Tribute Disc Pays Respects to Depeche Mode

Smashing Pumpkins, Robert Smith and the Deftones are among those honoring the gloomy band on For the Masses.

You know you've nailed it when a member of the band whose song you've covered says

he likes your version better than his own.

"Jesus, that's pretty rad. I've got a big smile on my face," was Failure leader Ken

Andrews' reaction to word that Depeche Mode keyboardist Andy Fletcher had high

praise for Failure's half-electronic/half-rocked-up radio-hit version of DM's "Enjoy the


The song, the first single from the tribute and one of the last tracks recorded by Failure

before their quiet disbanding last year, is among many surprising and unusual takes on

the music of the gloomy British synth-pop band found on the recently released 16-track

For the Masses tribute album.

Chicago-based rockers the Smashing Pumpkins check in with a previously released

mellow take on


.ram">"Never Let Me Down Again" (RealAudio excerpt of cover version), while

German pyrotechnic act Rammstein deconstruct "Stripped" with a plodding industrial

beat and fellow moody Brit Robert Smith of the Cure turns

HREF=",_The/World_In_My_Eyes.ram">"World in My

Eyes" (RealAudio excerpt of cover version) into a churning dance-floor groove.

Add that to tracks by such high-profile acts as God Lives Underwater, Chicago's Veruca

Salt (who contributed one of their last recordings), Meat Beat Manifesto, Monster Magnet

and the Deftones, and you begin to wonder, what am I missing here? Depeche Mode?

"[Depeche Mode songwriter] Martin [Gore] has that gift, that one-in-a-billion thing that can

make for the perfect pop song," said Gary Richards, co-founder of 1500 Records, which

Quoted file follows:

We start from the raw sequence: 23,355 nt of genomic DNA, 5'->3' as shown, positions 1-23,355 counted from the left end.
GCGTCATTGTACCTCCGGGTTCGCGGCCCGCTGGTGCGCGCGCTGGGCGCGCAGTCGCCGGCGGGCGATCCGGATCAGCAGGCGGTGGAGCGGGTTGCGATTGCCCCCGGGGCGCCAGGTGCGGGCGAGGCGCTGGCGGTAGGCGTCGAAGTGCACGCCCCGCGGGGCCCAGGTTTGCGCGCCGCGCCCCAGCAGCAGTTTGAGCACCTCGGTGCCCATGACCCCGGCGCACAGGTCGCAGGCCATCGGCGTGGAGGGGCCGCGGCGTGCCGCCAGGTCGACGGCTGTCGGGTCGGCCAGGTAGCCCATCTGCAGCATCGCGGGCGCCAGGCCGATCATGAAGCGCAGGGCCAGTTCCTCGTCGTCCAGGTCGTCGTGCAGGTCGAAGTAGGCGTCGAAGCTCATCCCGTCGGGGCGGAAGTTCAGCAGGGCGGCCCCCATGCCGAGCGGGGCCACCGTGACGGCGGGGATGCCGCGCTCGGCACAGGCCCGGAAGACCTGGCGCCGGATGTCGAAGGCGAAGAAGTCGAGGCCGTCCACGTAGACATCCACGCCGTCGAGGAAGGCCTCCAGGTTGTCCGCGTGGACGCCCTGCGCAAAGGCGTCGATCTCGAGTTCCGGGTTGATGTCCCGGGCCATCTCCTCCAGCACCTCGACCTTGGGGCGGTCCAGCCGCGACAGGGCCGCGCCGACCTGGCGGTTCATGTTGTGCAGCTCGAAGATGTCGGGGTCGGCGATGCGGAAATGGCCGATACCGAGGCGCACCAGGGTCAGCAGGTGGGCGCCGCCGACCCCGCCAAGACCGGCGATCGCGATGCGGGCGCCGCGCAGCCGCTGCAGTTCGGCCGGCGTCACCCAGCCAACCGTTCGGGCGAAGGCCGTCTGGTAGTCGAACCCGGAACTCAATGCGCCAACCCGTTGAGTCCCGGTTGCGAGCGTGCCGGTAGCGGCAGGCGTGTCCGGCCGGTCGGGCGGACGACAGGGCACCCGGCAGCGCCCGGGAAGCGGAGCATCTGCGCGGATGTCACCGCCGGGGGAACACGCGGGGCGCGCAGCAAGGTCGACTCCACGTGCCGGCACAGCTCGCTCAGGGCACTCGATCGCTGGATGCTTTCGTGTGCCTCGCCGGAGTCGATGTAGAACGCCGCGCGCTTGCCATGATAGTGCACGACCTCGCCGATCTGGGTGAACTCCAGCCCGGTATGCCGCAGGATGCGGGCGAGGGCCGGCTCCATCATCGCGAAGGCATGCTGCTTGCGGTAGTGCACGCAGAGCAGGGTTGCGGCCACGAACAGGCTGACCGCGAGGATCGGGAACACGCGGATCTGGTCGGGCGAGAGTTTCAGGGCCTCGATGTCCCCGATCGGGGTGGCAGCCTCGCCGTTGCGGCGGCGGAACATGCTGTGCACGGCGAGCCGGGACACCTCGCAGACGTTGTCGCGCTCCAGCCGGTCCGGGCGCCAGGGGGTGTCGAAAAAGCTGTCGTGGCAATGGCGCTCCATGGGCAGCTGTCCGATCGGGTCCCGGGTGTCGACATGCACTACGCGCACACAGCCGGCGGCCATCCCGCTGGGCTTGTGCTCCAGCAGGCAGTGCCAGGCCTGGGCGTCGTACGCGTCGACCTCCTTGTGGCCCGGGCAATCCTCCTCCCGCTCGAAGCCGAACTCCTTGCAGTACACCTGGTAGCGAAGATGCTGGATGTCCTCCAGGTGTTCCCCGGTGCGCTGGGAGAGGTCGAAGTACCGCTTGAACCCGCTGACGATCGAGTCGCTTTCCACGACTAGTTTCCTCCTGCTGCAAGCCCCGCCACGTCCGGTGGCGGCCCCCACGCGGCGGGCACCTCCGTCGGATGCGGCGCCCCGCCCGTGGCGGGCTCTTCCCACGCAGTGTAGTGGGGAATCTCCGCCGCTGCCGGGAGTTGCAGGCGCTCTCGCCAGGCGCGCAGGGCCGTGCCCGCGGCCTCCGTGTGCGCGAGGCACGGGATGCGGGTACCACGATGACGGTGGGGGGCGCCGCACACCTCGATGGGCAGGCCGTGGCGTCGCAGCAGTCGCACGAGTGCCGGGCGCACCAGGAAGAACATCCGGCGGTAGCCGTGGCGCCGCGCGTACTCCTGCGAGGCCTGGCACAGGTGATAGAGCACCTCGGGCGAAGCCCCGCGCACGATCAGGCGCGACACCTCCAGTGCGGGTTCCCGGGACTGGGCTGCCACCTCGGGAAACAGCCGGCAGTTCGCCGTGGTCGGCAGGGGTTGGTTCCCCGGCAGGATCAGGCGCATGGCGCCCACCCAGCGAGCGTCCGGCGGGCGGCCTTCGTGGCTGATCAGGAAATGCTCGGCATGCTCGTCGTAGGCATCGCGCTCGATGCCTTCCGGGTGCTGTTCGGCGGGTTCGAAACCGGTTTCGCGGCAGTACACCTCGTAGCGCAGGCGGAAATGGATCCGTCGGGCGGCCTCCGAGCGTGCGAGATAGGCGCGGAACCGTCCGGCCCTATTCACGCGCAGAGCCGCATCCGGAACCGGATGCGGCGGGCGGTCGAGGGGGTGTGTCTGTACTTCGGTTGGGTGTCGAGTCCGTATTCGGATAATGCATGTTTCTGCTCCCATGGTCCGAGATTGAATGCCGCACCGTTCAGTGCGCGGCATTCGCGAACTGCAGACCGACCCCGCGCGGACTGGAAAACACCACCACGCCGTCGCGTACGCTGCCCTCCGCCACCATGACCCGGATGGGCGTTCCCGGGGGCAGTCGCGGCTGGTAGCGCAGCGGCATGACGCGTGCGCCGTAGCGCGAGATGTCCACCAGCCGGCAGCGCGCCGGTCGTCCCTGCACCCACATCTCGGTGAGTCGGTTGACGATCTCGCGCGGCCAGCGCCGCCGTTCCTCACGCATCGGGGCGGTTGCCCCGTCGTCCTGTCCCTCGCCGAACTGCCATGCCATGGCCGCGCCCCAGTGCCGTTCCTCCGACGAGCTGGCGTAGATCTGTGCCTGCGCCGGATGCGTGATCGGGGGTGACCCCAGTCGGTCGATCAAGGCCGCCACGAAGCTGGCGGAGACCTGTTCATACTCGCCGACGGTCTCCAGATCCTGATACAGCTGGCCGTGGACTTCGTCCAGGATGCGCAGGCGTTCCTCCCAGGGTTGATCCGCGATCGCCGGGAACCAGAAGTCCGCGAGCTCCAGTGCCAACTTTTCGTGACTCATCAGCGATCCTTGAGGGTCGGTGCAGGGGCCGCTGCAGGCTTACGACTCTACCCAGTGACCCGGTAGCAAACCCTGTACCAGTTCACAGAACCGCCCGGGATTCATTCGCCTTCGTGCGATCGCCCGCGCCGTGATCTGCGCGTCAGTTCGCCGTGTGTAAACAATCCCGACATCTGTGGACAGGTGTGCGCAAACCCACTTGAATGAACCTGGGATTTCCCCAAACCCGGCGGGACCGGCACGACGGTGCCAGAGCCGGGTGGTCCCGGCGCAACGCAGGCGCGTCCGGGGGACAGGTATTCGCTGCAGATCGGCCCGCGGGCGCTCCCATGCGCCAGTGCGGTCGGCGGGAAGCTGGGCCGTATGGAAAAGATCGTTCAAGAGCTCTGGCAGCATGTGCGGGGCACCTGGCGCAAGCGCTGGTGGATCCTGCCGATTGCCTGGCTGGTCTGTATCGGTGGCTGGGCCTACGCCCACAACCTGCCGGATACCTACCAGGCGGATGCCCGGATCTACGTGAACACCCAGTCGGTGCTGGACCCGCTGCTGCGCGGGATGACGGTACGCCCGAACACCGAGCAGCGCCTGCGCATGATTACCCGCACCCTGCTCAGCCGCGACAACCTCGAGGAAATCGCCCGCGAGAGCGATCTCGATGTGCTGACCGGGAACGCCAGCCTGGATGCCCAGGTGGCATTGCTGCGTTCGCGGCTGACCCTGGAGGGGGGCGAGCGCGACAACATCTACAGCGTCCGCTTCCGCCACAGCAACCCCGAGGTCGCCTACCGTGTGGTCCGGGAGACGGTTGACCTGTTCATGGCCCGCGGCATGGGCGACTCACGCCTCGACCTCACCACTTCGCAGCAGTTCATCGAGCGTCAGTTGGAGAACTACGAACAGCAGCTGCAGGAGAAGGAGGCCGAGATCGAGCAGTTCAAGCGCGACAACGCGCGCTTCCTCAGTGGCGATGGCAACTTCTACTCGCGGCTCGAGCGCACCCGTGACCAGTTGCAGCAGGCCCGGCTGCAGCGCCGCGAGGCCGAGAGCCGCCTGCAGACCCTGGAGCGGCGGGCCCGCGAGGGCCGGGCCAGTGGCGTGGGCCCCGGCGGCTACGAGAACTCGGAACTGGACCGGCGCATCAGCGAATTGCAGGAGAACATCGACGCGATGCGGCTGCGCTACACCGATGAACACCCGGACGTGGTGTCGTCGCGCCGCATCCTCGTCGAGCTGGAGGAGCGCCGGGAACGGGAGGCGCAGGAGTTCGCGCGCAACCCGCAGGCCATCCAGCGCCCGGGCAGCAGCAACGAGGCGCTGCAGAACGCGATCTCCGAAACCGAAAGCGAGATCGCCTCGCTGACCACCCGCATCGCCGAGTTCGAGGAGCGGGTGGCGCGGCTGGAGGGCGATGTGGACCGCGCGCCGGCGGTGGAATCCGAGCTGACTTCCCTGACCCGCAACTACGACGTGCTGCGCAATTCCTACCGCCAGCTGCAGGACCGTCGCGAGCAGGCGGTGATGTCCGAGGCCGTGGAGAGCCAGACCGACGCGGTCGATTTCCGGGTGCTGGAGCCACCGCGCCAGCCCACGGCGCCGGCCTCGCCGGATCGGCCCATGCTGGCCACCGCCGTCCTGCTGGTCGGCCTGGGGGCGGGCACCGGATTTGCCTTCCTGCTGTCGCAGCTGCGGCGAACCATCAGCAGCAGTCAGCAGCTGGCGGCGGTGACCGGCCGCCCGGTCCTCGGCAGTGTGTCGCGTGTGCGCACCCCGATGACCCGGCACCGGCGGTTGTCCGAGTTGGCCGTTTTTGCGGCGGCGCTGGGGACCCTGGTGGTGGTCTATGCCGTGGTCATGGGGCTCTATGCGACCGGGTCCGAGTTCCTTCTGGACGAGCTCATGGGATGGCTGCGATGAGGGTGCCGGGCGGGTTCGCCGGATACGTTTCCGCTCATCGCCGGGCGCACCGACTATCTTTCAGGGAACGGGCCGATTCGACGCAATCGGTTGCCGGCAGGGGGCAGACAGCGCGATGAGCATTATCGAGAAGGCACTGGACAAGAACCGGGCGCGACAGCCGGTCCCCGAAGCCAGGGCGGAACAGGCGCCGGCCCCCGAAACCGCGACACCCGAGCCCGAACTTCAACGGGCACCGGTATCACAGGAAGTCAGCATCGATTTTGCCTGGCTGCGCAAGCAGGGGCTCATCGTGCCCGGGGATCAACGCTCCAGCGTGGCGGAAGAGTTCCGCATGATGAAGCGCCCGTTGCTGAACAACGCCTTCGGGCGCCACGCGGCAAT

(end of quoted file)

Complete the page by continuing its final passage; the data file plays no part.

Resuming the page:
released the album. "I see him in the same light as John Lennon. He has that magic,

where his songs are so simple and so perfect."

Richards said the idea for the album honoring the nearly 20-year-old dance-pop band

began four years ago when his roommate, God Lives Underwater's Jeff Turzo -- whose

band has covered "Stripped" in their live show for years -- suggested they try to get their

friends to record DM covers for a tribute. Soon, Richards said, the pair were inundated

with tapes, resulting in an album's worth of covers, plus 20 extra songs that they briefly

considered putting onto a second disc.

"These guys [DM] have written so many good songs ... we're just in it as fans," Richards

said. Ironically, despite what Richards said was unbridled enthusiasm from everyone to

whom he mentioned the project, at first it was difficult to get anyone to actually sign on

the line in the days before 27-year-old partner Philip Blaine launched their two-year-old

label. "At first, nobody would take our calls," Richards said, "but then once the Cure

decided to do it, everyone came on board."

Once word of the project started leaking out, other artists, from Dishwalla to hard rockers

the Deftones, started coming out of the woodwork and owning up to their love for DM,

according to Turzo. "When [bandmate] Dave [Reilly] and I got together when we were,

like, 16, we had one band in common and it was Depeche Mode," Turzo, 27, said of his

early inspiration. "They never quite got the respect they deserved, but we knew how cool

they were and how great their songs were, and we met a lot of bands along the way that

were into them, even if they were ashamed to admit they had DM albums at home."

The effort has not gone unnoticed among the members of DM, who have kept up with the

progress of the album from afar. "Philip has given us versions of the songs all along," DM

keyboardist Andy Fletcher said. "Some of the versions on it are very rocky and it's nice to

hear them played that way, because I think they still stand up as good songs." Fletcher

said the album was reaffirming in some ways for himself and bandmates Gore and

singer David Gahan, because instead of serving as a post-mortem, he felt the tribute

came at a time when the band is still doing its best work.

"I'm just tripping out that it's getting played on the radio," said Failure's Andrews, still

enthused about his defunct band's cover being chosen as the first single from the album.

"Because there are a lot of bigger bands on the album, most of whom haven't been

broken up for a year."